Is e-filing a better way to record your taxes?
Americans and the IRS may not agree about everything, but they are largely on the exact same page in regards to e-filing individual income tax returns.
Nearly all individual income tax returns submitted to the IRS are e-filed.
In return, you can get any refund you are owed quicker, especially if you have it directly deposited into your bank account.
However, what about safety? And can digital filing really provide you access to all the forms you may need in case you’ve got a intricate tax situation? Are there ever situations when you can’t e-file? Let us look at the benefits of e-filing, and whether it may be the best filing option for your needs.
If you’re Considering e-filing, a Few of the advantages include:
- Quick affirmation your forms are received: The IRS will affirm a tax filing has been received within 24 hours of electronic submission. For paper filers, the IRS doesn’t send any acknowledgment that your forms have arrived .
Timely refunds: When you submit a paper filing, it may take six to eight months to receive a tax refund. With e-filing, you are going to receive your money in 3 weeks or less. Choosing direct deposit can also speed up the refund procedure.
Reduced likelihood of mistakes: According to the IRS, there is around a 1% error rate on e-filed returns, compared with a 20% rate of errors on paper filings. The IRS also provides more information on problems discovered on e-filed yields compared with paper yields.
Simple payment process: If you owe the IRS money, it is simpler to cover at your advantage when you e-file. It’s possible to submit returns early and pay later if needed, provided that you pay from the April 15 filing deadline. And you’re able to schedule electronic funds transfers to easily send the IRS what you owe on a date of your choosing again, as long as the IRS receives your payment by Tax Day. You also have the option to pay your balance by making use of the IRS Immediate pay service from your checking account or savings account, submitting a credit card through a payment processor for a fee, or paying by check or money order. Just be aware delaying payment after the filing due date (typically April 15) can result in interest and penalties.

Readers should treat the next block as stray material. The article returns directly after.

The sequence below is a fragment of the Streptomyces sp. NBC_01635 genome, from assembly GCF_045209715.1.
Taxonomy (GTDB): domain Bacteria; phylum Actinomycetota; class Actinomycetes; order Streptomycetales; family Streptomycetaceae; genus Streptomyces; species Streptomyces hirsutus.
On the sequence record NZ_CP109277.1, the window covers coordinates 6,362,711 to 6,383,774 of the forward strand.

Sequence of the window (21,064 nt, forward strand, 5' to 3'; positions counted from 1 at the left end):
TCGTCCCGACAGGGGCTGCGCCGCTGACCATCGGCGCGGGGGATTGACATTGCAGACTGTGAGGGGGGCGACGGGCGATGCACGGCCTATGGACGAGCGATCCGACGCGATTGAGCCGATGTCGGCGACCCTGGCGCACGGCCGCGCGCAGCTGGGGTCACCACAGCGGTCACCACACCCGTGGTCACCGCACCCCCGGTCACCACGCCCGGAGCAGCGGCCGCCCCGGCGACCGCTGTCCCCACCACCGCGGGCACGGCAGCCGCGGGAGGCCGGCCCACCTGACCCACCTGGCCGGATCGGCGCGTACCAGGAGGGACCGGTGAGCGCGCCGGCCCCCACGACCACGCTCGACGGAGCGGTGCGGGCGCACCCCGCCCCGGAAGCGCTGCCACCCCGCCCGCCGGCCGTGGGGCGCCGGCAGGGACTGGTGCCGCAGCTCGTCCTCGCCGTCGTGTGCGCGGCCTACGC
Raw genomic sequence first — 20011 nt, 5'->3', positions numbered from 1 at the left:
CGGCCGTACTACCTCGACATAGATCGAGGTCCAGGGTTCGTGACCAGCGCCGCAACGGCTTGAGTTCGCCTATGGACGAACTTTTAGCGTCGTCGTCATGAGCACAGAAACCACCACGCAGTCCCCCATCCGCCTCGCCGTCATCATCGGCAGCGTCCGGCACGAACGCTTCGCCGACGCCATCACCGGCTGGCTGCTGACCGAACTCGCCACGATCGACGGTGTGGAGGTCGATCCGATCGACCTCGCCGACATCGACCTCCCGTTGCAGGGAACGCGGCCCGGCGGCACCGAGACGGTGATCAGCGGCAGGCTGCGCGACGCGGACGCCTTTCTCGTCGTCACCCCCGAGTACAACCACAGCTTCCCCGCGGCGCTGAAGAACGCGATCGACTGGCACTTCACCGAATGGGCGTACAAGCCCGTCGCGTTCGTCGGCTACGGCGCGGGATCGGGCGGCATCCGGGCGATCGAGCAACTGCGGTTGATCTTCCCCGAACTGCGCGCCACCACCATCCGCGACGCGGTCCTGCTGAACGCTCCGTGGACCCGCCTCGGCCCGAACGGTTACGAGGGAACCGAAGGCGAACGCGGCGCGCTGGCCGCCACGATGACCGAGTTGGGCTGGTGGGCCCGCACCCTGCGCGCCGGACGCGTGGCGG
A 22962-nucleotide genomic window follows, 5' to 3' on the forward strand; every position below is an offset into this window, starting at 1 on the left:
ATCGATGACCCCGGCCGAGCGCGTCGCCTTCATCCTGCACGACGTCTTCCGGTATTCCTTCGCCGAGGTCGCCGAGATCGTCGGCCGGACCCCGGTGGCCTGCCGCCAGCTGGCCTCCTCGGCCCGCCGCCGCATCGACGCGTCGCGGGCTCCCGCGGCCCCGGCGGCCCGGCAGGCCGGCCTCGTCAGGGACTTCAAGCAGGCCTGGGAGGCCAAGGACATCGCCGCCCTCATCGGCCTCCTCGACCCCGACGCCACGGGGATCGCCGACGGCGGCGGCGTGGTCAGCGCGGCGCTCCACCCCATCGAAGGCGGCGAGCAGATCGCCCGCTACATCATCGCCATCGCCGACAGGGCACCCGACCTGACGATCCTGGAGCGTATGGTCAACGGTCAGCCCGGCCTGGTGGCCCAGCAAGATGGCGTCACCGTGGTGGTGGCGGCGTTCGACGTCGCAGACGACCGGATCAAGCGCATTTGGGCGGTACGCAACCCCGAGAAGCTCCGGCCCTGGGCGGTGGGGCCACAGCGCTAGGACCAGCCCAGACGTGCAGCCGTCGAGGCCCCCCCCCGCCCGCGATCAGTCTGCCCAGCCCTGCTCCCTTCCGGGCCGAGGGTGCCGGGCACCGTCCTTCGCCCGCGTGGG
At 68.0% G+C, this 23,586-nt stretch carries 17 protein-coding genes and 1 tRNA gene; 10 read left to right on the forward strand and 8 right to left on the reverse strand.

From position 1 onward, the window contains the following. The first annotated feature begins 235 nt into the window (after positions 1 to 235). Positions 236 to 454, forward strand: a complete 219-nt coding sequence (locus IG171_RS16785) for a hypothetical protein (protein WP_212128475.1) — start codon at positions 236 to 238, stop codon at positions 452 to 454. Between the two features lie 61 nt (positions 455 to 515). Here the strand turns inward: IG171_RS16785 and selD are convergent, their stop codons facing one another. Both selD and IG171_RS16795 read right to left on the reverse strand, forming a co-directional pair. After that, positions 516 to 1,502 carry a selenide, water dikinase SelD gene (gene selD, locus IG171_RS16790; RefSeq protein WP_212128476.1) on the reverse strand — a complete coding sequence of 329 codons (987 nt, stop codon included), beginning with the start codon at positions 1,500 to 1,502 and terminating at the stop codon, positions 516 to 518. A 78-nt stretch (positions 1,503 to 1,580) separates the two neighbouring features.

Digital storage of tax information: Submitting returns electronically implies there’s an electronic copy of your tax documents. If something happens to your paperwork, then you will have an electronic backup.
The fantastic news: Most taxpayers do decide to e-file and get those benefits — and the practice of doing this is simple.
You have four choices for filing an electronically filed tax return to the IRS.
The types do the math for you and offer basic guidance. You can simply do your federal return with all these kinds.
Using online tax prep software is far and away the favored approach of most taxpayers. Actually, the IRS says it anticipated over four in five tax returns to be submitted through tax return prep software.
Is e-filing really secure?
While e-filing is suitable, you could be worried about safety — particularly with all these data breaches. But experts agree that this isn’t a problem that should deter you from e-filing.
“In actuality, it can be more secure than paper filing since you’re sending your private information through an encrypted system rather than exposing your information in the mail.”
Dennis Chow, vice president of information security at SCIS Security, explains the IRS has put security measures in place to keep your data secure. “Vendors typically utilize IRS particular APIs that require ab sessions,” Chow says. “All this is routed over TLS encrypted connections”
It’s important to employ a trusted service that will assist you record your taxes. Chow advises to not e-file on a computer or utilize an internet connection that isn’t private.
For many taxpayers, it makes sense to e-file a return since it is the most convenient way to submit your tax information to the IRS and it allows for timely refunds and easy payment choices. Just make sure to use tax planning software from a trusted source, so that you may ensure the information which you supply to transmit to the IRS is going to be kept secure.